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CLINTON — When Layla Saad ran a free month-long Instagram challenge during the summer of 2018, she had no idea it would become an international cultural movement.

Thousands of people from around the world were galvanized by the #meandwhitesupremacy challenge, examining and owning responsibility for the ways in which they uphold white supremacy. Over 80,000 people downloaded her guide to the movement, “Me and White Supremacy Workbook”, in the space of just six months. Eventually, that guide became a published book that has quickly become a New York Times bestseller.

Now the Franciscan Peace Center is organizing a series of online discussions about the revolutionary book. Participants are invited to purchase their own copy of the book then join in weekly sessions on Fridays starting Aug. 14 at 9a.m.

“Me and White Supremacy: A 28-Day Challenge to Combat Racism, Change the World, and Become a Good Ancestor” leads readers through a journey of understanding their white privilege and participation in white supremacy so that they can stop (often unconsciously) inflicting damage on black, indigenous and people of color, and in turn, help other white people do better, too. The book goes beyond the original workbook by adding more historical and cultural contexts, sharing moving stories and anecdotes, and includes expanded definitions, examples, and further resources.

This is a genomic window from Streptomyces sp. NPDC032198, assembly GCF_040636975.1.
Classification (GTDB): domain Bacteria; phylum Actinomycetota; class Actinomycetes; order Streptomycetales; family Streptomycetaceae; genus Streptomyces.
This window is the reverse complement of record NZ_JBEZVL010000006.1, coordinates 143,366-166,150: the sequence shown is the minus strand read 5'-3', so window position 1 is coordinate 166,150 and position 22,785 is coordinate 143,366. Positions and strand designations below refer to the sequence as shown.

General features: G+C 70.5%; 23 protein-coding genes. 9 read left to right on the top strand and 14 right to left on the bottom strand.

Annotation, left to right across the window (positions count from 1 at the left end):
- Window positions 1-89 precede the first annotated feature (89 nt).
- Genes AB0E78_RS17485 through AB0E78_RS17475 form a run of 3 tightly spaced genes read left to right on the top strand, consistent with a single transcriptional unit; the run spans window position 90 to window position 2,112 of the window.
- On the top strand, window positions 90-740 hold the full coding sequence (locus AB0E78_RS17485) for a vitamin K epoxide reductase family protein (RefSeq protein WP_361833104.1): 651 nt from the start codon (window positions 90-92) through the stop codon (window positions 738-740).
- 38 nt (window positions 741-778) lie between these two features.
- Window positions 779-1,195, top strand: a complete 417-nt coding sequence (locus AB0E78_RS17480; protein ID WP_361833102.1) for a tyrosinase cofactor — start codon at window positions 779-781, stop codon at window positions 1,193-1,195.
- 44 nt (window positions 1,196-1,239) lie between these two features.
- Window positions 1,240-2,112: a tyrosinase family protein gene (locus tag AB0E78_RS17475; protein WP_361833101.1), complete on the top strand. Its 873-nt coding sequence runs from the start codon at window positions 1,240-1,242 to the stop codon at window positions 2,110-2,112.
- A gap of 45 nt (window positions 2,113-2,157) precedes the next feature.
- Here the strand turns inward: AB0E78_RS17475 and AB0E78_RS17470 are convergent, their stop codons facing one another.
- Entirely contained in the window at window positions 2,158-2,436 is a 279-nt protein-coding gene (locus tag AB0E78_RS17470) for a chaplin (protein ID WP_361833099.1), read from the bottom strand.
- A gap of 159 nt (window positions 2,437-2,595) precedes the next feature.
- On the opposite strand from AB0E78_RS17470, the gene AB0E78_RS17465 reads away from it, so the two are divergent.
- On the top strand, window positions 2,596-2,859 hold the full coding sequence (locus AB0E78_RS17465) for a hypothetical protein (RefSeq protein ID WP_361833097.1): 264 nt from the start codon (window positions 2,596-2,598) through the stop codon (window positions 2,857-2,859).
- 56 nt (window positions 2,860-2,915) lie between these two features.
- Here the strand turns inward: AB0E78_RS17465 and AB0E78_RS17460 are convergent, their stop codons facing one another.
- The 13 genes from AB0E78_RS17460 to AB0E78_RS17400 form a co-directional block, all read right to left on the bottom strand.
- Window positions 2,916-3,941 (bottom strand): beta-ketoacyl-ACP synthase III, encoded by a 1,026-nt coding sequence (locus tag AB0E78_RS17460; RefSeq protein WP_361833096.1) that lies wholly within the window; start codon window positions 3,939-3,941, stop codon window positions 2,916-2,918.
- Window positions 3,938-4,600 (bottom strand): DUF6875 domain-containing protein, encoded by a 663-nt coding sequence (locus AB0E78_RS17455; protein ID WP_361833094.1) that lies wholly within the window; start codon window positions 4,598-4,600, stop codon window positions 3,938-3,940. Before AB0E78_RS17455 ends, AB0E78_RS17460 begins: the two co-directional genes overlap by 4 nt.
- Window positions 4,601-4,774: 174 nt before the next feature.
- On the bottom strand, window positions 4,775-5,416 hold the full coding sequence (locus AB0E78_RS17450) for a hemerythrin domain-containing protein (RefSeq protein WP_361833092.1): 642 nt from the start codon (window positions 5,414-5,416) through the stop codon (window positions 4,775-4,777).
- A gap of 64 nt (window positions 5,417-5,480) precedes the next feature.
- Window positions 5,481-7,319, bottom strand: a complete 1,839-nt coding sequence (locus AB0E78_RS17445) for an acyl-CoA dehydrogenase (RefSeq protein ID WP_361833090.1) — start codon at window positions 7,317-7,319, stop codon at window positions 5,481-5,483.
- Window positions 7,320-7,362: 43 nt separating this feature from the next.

Saad describes her book as “a deep, raw, challenging, personal, heartbreaking and heart-expanding workbook.”

“You will be challenged in ways that you have not been challenged before,” she said. “But the work begins with getting honest with yourself. Getting educated. Becoming more conscious about what is really going on and how we are each complicit in it. It’s about getting uncomfortable as you question your core paradigms about race.”

Lori Freudenberg, Community Outreach Director for the Franciscan Peace Center, says, “It’s time we ‘woke’ and tried to understand what people of color have endured for centuries and how we have been implicit in it – knowingly and unknowingly. If you are willing to do that, and if we are all committed to doing the work that is ours to do, we have a chance of creating a world and way of living that are closer to what we all desire for ourselves and one another. We have a chance to create the ‘Beloved Community’.”

The online sessions will run through Sept. 11. Participants are asked to register in advance by calling the Franciscan Peace Center at 242-7611 or emailing Freudenberg at Those who are not able to attend at 9a.m. are encouraged to get in touch. If there is sufficient interest to hold an additional series at a different time, that can be arranged. More information is available at